The Diary of a Voracious Bibliophile (How I Read)

Bringing home a haul of new books for me still feels a little bit like I’m “getting away” with something. It feels like I’m sneaking in past curfew. Maybe it’s because the house is already stacked floor-to-ceiling with them and I’m seriously concerned that Sara may eventually begin to impose some rules.

All I know is that I’ve completely overwhelmed my bookshelves and the obsession doesn’t seem to be abating anytime soon.

For some reason, I love shopping in airport bookstores. The fact that I’m probably on a time limit seems to make my decision about what to buy a bit more instinctual. Otherwise, I could spend all day staring at the shelves. If my flight is boarding, I have to go with my gut.

I always start by going into the store and looking for my own book — but I end up walking out with at least 2 more. I can forego almost every other purchase in my daily life. But with books, I can’t stop myself.

Or I won’t.

Contrary to popular wisdom, I actually do judge a book by it’s cover. I’m drawn to beautiful minimalist cover art with a clever twist, and my eyes almost always find their way to the subtitle before the main title.

That’s where all the good information can be found.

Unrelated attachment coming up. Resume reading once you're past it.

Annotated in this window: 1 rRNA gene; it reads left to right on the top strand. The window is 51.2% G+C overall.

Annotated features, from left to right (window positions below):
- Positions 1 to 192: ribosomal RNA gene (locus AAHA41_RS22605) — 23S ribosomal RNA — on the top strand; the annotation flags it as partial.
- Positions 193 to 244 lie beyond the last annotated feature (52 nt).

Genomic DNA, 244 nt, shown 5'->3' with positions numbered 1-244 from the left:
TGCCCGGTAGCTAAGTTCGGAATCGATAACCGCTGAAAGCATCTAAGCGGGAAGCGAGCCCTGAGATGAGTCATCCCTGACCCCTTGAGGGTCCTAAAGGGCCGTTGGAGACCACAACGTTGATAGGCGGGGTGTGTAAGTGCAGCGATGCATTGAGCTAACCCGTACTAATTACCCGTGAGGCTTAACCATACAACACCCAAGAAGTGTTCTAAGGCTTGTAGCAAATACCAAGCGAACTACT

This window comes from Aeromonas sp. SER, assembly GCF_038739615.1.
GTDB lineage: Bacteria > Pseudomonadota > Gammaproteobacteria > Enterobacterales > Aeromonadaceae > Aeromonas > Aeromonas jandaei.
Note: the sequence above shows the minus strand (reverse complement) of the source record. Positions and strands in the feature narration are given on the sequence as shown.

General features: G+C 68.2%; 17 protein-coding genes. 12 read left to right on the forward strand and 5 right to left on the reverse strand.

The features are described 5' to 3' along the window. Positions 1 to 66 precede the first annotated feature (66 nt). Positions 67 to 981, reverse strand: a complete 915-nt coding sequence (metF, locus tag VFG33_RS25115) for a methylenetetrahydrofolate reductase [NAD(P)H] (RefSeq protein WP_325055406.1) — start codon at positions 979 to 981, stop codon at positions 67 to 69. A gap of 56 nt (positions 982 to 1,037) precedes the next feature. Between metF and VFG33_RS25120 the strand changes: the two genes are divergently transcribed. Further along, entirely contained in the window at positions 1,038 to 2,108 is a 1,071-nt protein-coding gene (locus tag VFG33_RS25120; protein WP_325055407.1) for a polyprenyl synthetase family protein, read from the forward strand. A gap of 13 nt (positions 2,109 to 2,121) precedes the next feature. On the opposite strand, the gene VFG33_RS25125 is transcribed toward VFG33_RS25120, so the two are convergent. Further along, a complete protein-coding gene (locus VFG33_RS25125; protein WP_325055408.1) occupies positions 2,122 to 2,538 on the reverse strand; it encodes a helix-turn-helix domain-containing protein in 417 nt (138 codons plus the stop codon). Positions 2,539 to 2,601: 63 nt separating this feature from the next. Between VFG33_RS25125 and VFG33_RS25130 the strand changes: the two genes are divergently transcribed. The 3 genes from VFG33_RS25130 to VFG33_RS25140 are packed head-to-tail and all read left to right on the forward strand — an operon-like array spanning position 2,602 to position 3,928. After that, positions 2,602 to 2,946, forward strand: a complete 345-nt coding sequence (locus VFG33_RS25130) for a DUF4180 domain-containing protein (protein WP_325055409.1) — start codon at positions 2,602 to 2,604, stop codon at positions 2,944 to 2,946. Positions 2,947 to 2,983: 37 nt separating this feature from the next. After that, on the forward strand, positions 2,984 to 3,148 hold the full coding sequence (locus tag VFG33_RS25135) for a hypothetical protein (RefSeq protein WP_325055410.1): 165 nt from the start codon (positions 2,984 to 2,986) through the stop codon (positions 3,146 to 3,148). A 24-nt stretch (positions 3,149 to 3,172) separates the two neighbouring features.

Next, I flip through the book and get a sense for it’s pacing, layout and overall heft.

Is this a book I’ll enjoy reading? Does it feel good in my hands?

I prefer softcover to hardcover. 250-400 pages is the sweet spot, depending on type size.

As I thumb through it briefly, I’ll pick out phrases and sentences, looking for things that catch my eye.


  • Is it littered with facts and figures?
  • If the book is “above my level,” are their diagrams to help elucidate tougher concepts?
  • Is it written in short, punchy chapters? Or is it a winding yarn?
  • What do I already know on the subject?
  • Have I read this author or any of her contemporaries?

Reading a book is entering into a relationship. So I like to know what I’m getting into first.

Historically, I prefer non-fiction, history and philosophy books, but my tastes are beginning to change. I’m reading more fiction again. I forgot how good it is for my brain. It makes me more creative and it’s more fun than watching television.

Is the book popular? Has it won awards?

I don’t just focus on award-winning books. I like to look for more obscure books, too.

Oftentimes, that means reading deep into the source works at the end of books I’ve already finished, finding material that books I’m most interested in is based on. That helps me get to the essence of what’s being talked about.

Reading is my thing. I think that’s why I like writing so much.

Here are 6 books I’m looking forward to reading over the next few weeks:

I’ve cracked a few of them open, but they are still largely untouched in my house. Check these out and tell me which ones catch your eye.


Daniel DiPiazza

Daniel is the founder and CEO of Rich20Something. A millennial business mastermind, he has successfully started three consecutive freelance businesses and scaled them to over $100K in revenue with zero startup capital. His work is regularly featured in Time Magazine, Fortune, Entrepreneur, Business Insider, Fox News, and Yahoo! Business. His debut book, Rich20Something, publishes on May 2, 2017.

Subscribe And Get Six-Figure Cheatsheet